Tunisia’s president promised on Friday he would not turn into a dictator and rejected accusations he had staged a coup, as two parliament members were arrested following his decision to lift their immunity when he seized control of government this week.
Tunisia has been thrust into a political crisis by President Kais Saied’s move on Sunday to dismiss the prime minister and freeze parliament for 30 days, leading major parties to accuse him of a coup.
Saied has yet to carry out steps that critics say are needed to reassure Tunisians, including the appointment of an interim prime minister and a roadmap to end the emergency measures.
“I know the constitutional texts very well, respect them and taught them and after all this time I will not turn into a dictator as some have said,” the presidency quoted the former law professor saying.
Concerns over rights and freedoms in Tunisia, a democracy since the 2011 revolution, rose on Friday after the arrest of parliamentarian and influential blogger Yassin Ayari and the announcement of investigations into alleged violence by people protesting Saied’s actions during a demonstration on Monday.
The military judiciary said Ayari had been imprisoned by a judicial ruling issued three years ago for defaming the army. Saied on Sunday removed the immunity of parliament members, leaving any with cases against them vulnerable to arrest.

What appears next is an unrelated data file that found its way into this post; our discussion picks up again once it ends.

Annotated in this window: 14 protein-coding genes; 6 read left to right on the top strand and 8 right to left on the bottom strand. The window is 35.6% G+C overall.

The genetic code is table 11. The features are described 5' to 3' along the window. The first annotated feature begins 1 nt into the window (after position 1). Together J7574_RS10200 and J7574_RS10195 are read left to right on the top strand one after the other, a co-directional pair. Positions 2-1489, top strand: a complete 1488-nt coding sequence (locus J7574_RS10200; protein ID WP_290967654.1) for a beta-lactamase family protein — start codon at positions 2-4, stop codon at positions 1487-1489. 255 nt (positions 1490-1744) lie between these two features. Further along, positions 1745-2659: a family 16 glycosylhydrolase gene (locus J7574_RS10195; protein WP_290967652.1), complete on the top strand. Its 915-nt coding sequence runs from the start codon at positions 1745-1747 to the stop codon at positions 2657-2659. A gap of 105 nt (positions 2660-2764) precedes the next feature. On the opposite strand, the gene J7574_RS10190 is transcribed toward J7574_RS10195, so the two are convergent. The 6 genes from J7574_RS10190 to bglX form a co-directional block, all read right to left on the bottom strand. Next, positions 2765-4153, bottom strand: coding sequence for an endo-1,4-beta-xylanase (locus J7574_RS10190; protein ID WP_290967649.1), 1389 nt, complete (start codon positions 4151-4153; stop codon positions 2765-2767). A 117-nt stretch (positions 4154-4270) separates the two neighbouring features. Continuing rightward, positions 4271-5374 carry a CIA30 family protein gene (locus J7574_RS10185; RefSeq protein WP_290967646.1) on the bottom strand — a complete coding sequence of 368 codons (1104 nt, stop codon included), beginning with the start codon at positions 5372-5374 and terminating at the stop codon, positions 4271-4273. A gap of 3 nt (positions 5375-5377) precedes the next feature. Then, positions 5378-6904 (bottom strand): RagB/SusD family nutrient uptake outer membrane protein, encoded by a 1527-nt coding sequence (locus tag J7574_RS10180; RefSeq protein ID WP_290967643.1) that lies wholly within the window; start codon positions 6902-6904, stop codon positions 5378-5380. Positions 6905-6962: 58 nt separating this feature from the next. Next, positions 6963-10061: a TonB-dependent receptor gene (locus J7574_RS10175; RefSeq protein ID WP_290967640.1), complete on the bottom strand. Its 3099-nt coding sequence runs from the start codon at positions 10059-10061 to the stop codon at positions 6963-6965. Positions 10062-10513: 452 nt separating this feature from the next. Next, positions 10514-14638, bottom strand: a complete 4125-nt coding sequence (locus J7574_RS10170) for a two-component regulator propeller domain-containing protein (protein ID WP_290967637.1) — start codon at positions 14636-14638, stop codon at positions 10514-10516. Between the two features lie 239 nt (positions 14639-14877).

Another member of parliament, Maher Zid of the conservative Muslim Karama party, was detained late on Friday, according to his lawyer, after being sentenced to two years in prison in 2018 for offending people on social media and insulting the then president.
On Monday, the biggest party in parliament, the moderate Islamist Ennahda, held a sit-in outside parliament after it was surrounded by the army. Hundreds of supporters of Ennahda and Saied confronted each other, some throwing stones or bottles.
The judiciary said it had opened investigations into four people linked to Ennahda for “attempting to commit acts of violence” during the protest, including a member of a party council and two members with connections to its leader.
Saied’s move to seize executive control appears to have widespread popular support in Tunisia, where years of misgovernance, corruption, political paralysis and economic stagnation have been aggravated this year by a deadly surge in COVID-19 cases.
The United States on Friday delivered 1 million doses of the Moderna vaccine to Tunisia through the Covax program, the U.S. embassy in Tunis said.
Saied on Friday moved the country’s COVID-19 nightly curfew back to 10 p.m. from 7 p.m. Despite the political crisis, there have been no signs of unrest in Tunisia since the protest outside parliament on Monday.
Washington has been a vocal supporter of Tunisian democracy since the revolution.
“We urge President Saied to provide a clear roadmap and quickly lift the emergency measures and unfreeze the parliament,” State Department spokesperson Jalina Porter said on Friday.
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